Another thing, a lot of the Japanese, Korean and European models that do sell are still Americanised with bigger capacity, and thus lower mpg capable and higher CO2 prodcucing, engines, cheap looking chromed alloys etc. Again, often spoiling the looks of an already acceptable car. Why do they need bigger engines? Experience indicates that they tend to drive slower than we do over here anyway. Sure, they may cover many more miles than we do traditionally but many of the lower capacity, cleaner and more fuel efficient engines are quite capable of handling the mileage.

17 December 2008

[quote RobotBoogie]

How do Ford and GM get it so right in Europe, by and large, and so wrong in the US?

[/quote]

I think that for the last decade the european arms of both companies have learnt the most important things to car buyers over here: Quality, Styling, Handling and Economy.

U.S. buyers have recently switched to our way of thinking and that has left the U.S. brands there in real trouble. Generations of (highly profitable) poor quality, under developed cars whose only saving grace is a great big V8 engine. Once buyers looked to downsize GM and Ford had no smaller, quality models to offer. So buyers switched to foreign brands.

Both GM and Ford have realised this and recently started selling their european cars over in the states but they left it way too late. The sub-prime recession just compounded this.

17 December 2008

Didn't Saturn just launch the Astra in the USA? Was it not also properly done; as opposed to when Ford launched a "Focus" that was shocking compared to the European one. It's still only available with the 1.8 petrol though - surely the 1.6 should be offered, 4mpg better and not much slower. One problem is the lack of cars over there available with a manual ("stick") - most have old school 4 speed autos, which then favours larger capacity engines.

17 December 2008

The Saturn Astra has flopped totally.

Historically, the European models of Ford and GM have failed when offered in the US market. It's not a new idea, they have been sporadically importing them since the 1970s.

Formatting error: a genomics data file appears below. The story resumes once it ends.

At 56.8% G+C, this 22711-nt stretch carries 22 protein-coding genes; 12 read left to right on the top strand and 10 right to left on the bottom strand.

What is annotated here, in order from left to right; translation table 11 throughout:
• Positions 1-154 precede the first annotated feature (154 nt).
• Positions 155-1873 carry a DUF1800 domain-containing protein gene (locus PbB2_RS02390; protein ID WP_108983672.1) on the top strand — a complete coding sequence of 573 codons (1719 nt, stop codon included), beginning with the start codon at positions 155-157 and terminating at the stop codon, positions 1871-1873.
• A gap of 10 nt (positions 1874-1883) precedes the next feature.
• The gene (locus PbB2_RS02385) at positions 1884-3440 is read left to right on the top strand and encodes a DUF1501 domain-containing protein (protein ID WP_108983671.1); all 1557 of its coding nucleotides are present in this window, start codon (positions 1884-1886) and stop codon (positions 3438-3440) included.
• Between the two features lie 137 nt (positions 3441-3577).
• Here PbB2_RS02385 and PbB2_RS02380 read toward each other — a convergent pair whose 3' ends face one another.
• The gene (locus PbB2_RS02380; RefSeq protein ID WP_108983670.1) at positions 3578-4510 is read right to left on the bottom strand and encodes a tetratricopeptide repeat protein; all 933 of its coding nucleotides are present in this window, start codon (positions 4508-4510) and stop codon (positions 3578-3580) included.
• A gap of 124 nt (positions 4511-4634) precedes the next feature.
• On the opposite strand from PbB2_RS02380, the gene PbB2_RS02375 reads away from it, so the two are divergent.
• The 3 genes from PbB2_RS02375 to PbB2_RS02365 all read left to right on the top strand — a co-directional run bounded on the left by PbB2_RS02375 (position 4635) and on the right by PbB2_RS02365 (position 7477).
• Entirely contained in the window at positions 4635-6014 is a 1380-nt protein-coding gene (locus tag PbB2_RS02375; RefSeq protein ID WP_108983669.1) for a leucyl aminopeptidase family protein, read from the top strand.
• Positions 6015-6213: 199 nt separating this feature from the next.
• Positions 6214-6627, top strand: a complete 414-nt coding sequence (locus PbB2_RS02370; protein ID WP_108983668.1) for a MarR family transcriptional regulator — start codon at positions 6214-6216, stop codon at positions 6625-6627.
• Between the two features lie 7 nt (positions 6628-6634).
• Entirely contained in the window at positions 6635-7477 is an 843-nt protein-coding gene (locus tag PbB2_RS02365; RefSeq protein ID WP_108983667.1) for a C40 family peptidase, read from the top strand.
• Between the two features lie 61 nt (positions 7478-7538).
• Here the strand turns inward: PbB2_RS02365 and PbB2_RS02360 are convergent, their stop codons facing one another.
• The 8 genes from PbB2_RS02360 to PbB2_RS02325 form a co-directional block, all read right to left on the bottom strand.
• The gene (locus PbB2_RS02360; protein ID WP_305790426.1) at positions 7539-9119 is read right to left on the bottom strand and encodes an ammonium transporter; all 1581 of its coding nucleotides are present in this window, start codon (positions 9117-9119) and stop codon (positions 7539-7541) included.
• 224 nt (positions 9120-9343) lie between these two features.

18 December 2008

I think that's the issue- if they had have made a concerted effort rather than "sporadically importing them" then perhaps they could have become a sales success. With proper marketing and continued representation of the brand then it's less likely that they'll be forgotten about.

19 December 2008

I agree with Lutz, but never understood why GM left it so late. Pontiac, Saturn and SAAB could be sold together as entry-level/sporty, upscale/refined and premium/sporty if sold together and it will get rid of the direct overlap of Chevrolet, Buick, and Cadillac respectively in one hit.

The problem with keeping SAAB is that GM has decided that Cadillac should be the brand to compete with BMW. Had GM sold low-volume SAAB off earlier before the financial crisis to say Hyundai, which lacks a premium brand for its flagship products but increasingly has the expertise to build cars at least as sporty as SAAB's unfulfilled promise, then the 3 parties would have a win-win-win situation.

I doubt that they could be sold together now (unless some state-backed company from China decides they need credible brands for later foreign expansion). Should GM return to good health, I hope there's the possibility of Opel being reintroduced to fit in where Saturn (why did GM they bother trying to sell good European products with a cheap tarnished brand) left off and perhaps marketing could use any awards given to Opel to the US market's advantage.